A subgroup of triple-negative breast cancer (TNBC) shows epithelial-to-mesenchymal transition (EMT) features, which are sustained by the interaction between cancer cells and tumor-associated macrophages (TAMs). In this study, the clinical relevance of 30 EMT-related kinases and the potential cross-talk with TAMs were investigated in a cohort of 203 TNBC patients treated with adjuvant chemotherapy. The prognostic value of the evaluated markers was validated in two independent cohorts of TNBC patients treated with adjuvant chemotherapy (N = 95; N = 137). In vitro, we investigated the potential synergism between cancer cells and TAMs. We found that the EMT-related kinase AXL showed the highest correlation with the frequency of CD163-positive macrophages (r S = 0.503; P<0.0001). Relapsing TNBC patients presented high expression of AXL (P<0.0001) and CD163 (P<0.018), but only AXL retained independent prognostic significance in multivariate analysis (relapse-free survival, P = 0.002; overall survival P = 0.001). In vitro analysis demonstrated that AXL-expressing TNBC cells were able to polarize human macrophages towards an M2-like phenotype, and modulate a specific pattern of pro-tumor cytokines and chemokines. Selective AXL inhibition impaired the activity of M2-like macrophages, reducing cancer cell invasiveness, and restoring the sensitivity of breast cancer cells to chemotherapeutic drugs. These data suggest that the EMT-related kinase AXL overexpressed in cancer cells has prognostic significance, and contributes to the functional skewing of macrophage functions in TNBC. AXL inhibition may represent a novel strategy to target cancer cells, as well as tumor-promoting TAMs in TNBC.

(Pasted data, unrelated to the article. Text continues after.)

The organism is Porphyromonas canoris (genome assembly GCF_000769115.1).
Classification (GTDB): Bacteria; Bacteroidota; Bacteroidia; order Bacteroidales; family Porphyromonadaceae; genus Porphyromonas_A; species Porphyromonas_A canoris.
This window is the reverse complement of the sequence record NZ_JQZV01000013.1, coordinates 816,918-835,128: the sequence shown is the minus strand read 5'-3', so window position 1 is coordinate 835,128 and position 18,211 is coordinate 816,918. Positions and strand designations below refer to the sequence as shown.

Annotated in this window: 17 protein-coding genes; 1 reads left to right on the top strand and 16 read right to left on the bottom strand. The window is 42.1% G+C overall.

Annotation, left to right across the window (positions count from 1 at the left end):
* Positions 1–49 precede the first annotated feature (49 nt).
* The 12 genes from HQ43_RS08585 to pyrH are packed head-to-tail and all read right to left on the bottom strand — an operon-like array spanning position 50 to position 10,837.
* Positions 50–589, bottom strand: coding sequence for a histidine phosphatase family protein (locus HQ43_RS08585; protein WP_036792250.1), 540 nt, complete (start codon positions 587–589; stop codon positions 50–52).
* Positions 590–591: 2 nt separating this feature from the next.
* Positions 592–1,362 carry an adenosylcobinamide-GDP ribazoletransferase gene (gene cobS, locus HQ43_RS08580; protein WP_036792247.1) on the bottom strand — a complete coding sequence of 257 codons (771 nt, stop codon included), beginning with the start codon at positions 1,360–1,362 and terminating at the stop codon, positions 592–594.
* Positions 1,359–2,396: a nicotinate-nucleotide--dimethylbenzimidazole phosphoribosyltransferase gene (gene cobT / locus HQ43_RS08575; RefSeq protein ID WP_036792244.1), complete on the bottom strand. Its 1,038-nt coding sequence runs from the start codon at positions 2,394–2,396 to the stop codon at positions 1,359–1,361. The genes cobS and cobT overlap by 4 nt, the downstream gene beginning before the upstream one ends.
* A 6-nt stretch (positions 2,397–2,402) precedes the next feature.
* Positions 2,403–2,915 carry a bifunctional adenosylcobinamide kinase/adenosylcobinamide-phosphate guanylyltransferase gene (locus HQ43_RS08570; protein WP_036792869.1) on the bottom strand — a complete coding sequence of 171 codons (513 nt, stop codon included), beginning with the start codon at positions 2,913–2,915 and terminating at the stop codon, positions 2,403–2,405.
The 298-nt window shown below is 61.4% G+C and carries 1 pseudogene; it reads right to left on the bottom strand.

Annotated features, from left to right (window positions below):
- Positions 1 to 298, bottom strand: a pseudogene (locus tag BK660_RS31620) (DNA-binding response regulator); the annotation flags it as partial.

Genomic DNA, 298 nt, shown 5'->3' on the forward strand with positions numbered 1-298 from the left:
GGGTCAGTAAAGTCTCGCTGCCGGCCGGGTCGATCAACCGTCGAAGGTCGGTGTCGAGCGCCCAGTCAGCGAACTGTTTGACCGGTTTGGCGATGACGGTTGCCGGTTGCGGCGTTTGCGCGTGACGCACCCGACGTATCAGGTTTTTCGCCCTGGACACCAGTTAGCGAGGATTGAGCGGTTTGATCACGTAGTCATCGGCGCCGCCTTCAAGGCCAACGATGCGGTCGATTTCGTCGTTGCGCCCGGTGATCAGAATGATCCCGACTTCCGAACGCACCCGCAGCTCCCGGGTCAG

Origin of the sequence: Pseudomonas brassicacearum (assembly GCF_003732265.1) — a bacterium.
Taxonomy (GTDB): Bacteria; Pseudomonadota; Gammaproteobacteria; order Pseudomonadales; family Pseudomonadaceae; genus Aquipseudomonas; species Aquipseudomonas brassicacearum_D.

ASJC Scopus subject areas
- Radiology Nuclear Medicine and imaging
- Pharmacology (medical)